Ken Frazier, CEO of pharma giant Merck and a leading global authority on vaccine developments, had in July 2020, cautioned on the danger of rushing the current vaccine development process. Here is what he said: “Well, first of all, it takes a lot of time…Why? It requires a rigorous scientific assessment.

And here we didn’t even understand the virus itself and how it affects the immune system…what we are hoping to be able to do is to create a vaccine that can be both safe and effective and can be durable. Those are three different issues. What worries me the most is that the public is so hungry, so desperate to go back to normalcy, that they are pushing us to move things faster and faster.

There are a lot of examples of vaccines in the past that have stimulated the immune system, but ultimately didn’t confer protection. And unfortunately, there are some cases where it stimulated the immune system and not only didn’t confer protection, but actually helped the virus invade the cell because it was incomplete in terms of immunogenic properties.

We have to be very careful. In the last quarter century, there have only been seven, truly new vaccines introduced globally at the clinical practice…We have been trying to get a HIV vaccine since the 1980s and we’ve been unsuccessful.

When people say that there’s going to be a vaccine by the end of 2020, they do a grave disservice to the public. We don’t want to rush the vaccine before we’ve done rigorous science.

We’ve seen it in the past, for example, with swine flu. The vaccine did more harm than good. We don’t have a history of introducing vaccines quickly in the middle of a pandemic.”

In another example on vaccine safety, on 29 November, 2017, French drugmaker Sanofi Pasteur released a statement stating that their dengue vaccine, Dengvaxia, used in the Philippines in 2015, the first Asian country to approve the use of the vaccine on its people, posed risk to individuals vaccinated without having a prior dengue infection. This came after reports circulated of children dying allegedly from complications associated with the vaccine.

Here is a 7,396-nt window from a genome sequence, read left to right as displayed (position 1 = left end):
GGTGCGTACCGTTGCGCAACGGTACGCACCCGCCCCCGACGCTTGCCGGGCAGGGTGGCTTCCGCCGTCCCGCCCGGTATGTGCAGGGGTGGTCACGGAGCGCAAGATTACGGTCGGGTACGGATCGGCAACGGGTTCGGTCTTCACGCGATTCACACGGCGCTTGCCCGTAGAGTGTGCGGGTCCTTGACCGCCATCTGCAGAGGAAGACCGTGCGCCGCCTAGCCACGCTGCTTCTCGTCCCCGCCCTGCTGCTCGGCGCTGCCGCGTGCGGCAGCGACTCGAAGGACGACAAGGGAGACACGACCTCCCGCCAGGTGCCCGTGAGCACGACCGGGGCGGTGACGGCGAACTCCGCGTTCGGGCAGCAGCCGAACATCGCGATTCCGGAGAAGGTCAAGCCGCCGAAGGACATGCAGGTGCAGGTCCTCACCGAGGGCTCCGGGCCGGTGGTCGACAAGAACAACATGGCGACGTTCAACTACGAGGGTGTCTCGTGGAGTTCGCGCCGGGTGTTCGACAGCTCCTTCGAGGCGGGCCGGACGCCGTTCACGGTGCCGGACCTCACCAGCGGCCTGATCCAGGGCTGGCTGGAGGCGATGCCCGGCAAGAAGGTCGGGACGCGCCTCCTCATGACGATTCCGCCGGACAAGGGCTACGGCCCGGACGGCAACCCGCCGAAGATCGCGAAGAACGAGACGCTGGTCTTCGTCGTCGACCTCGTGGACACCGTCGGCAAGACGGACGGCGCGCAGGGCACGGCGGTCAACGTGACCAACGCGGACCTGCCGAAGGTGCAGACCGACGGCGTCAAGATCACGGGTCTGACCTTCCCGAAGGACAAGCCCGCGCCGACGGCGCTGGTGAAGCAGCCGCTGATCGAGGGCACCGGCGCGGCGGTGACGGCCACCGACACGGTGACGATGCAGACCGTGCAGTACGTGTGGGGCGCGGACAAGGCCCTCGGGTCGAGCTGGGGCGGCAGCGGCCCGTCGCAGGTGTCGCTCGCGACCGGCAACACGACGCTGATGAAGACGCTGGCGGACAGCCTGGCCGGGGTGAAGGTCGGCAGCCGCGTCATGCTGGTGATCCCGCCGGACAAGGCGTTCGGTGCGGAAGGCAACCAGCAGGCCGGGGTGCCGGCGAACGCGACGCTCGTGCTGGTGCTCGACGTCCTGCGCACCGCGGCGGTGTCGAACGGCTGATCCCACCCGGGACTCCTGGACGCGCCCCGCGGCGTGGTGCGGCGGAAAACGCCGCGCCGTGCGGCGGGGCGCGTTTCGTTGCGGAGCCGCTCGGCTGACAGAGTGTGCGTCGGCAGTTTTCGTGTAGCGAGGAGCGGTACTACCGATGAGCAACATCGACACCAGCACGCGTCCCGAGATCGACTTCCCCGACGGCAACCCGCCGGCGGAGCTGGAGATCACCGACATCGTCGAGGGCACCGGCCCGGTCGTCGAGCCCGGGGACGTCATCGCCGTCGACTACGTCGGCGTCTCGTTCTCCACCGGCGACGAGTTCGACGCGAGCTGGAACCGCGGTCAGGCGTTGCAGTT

Many experts and people in the know are naturally concerned about what seems to be happening now, on the very rushed and politicised vaccine developments like the Pfizer vaccine.

The current euphoria (which is boosting stock markets in the West) over the high efficacy of more than 90 percent for the two mRNA vaccines, is clouding the more important issue of longer-term safety. This is the problem with unfettered capitalism where extreme greed often supersedes the safety and welfare of people.

There have been several past lawsuits in the US against Pfizer in the last few decades in which its US FDA Approved drugs (meaning certified safe for public consumption) such as Protonix, Prempro, Chantix, Lipitor and Effexor, have been alleged to cause harmful side effects including death. It was reported that the total penalty paid by Pfizer since 2000 for various offenses is US$4.7 billion.

The most notorious scandal took place in Nigeria in 1996 when Pfizer conducted unauthorised clinical tests on 200 children with its antibiotic drug, Trovan. The trials led to the deaths of 11 children. Pfizer paid a huge compensation and set up a special fund for those affected by Trovan but it could not bring back to life the children who died.

Our government should be very concerned with the safety and corporate ethics records of any COVID vaccine supplier and it should not just brush it aside with a flippant and irresponsible answer like “That is for Pfizer to answer”.